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Presidential portraits celebrate the office; they don’t ask him


Former President Barack Obama and former First Lady Michelle Obama will have their official portraits unveiled at the White House on Wednesday afternoon, a small but significant gesture of civility and continuity in these trying times, but also a profound reminder that our confidence in decorum turns out to be a weak defender of democracy.

In recent years, we have learned that so many of the rules and rubrics that we assumed were written into the Constitution or at least affirmed by law – sometimes, somewhere – were little more than common practice, niceties. There are a host of traditions this country could do without – the singing of the national anthem before sporting events, inherited admissions to elite universities, the mythologizing of bootstrapped achievement. They turn patriotism into a competitive endeavor and treat financial success as something equally accessible to anyone with just a little determination. But other traditions were invaluable in moving the country forward, leadership shifting from Democrats to Republicans, Conservatives to Liberals, without gunshots or bloodshed, until suddenly it wasn’t the case. In January 2021, our traditions failed us. The country has been invaded by malice and lies.

But this shipwreck was long overdue. Our unshakeable belief in the power and sanctity of our rituals has left us blind to reality. We had painted ourselves a flattering picture on a scarred and torn canvas.

When President Biden welcomes the Obamas to the White House, we will witness an afternoon of high regard between two men whose enduring relationship is both personal and professional. But the event will be an opportunity to take stock of the very idea of ​​presidential portraits – those artful renderings that reflect us as much as they do, so far, of any man.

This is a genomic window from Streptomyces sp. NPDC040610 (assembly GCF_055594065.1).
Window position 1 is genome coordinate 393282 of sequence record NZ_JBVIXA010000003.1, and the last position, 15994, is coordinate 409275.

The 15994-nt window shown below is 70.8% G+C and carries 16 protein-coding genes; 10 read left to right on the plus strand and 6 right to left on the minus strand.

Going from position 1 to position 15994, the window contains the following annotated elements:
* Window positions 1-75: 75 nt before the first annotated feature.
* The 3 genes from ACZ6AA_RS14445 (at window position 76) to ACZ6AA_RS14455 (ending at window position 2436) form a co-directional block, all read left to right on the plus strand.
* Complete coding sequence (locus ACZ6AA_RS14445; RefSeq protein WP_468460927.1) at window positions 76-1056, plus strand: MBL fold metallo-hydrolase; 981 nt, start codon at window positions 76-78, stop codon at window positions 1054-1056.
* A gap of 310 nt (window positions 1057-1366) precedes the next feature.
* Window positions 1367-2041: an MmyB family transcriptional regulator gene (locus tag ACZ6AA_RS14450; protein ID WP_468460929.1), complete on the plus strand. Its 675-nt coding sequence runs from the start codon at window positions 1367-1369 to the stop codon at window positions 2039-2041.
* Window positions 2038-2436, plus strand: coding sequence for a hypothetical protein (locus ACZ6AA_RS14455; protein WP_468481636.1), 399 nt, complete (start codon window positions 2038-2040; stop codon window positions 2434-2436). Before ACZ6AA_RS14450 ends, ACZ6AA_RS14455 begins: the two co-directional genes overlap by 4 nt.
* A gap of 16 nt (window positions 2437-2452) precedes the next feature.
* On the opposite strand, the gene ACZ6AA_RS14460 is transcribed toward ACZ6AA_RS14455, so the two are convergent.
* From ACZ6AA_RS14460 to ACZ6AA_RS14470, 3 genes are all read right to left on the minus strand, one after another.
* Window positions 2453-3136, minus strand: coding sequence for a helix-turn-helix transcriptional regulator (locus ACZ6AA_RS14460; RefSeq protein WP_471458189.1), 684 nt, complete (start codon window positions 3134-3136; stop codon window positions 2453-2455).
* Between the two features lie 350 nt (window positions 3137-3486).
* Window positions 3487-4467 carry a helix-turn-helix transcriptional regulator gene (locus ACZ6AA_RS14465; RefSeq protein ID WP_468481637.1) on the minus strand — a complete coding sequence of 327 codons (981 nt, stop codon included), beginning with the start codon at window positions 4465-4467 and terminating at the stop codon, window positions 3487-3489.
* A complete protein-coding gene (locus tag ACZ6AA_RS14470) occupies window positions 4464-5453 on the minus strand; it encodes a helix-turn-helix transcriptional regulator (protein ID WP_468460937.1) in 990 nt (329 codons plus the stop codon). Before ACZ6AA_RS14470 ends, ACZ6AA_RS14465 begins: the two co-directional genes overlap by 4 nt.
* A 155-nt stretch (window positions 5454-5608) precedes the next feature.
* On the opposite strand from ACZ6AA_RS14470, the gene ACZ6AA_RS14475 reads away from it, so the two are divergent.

They have a history of bland grandeur and stately swagger. They were not examinations of imperfect men but of human men or interrogations of an individual character. They were odes to the institution and markers of time.

Obama’s return in pink

These portraits have long carried the burden of our collective struggle against civic self-reflection. We don’t like to see any flaws, other than a bit of pudge, and no failures. The mainstream writers of this country’s history have seen heroism at every turn and overlooked the cost of this hyperbole.

An examination of presidential portraits reveals a gallery of gray-haired white men seated or standing in a reserved manner, in the pose of people comfortable with grandeur. Aside from their attire, they are not depicted in a way that offers much context for the era during which they ruled. Even though many portrait painters benefited from the passage of time in which they could consider their subjects and actions accordingly, these men are seen not through the unemotional trained eye of history but rather the admiring eye of the ‘hagiography. In these renditions of the Commanders-in-Chief, they all become awesome. Or at least dignified, even if they held other humans in bondage or aimed to re-segregate a country that was just beginning to swing towards justice or helped to entrench the thoughtless term “welfare queen” in the psyche of the nation.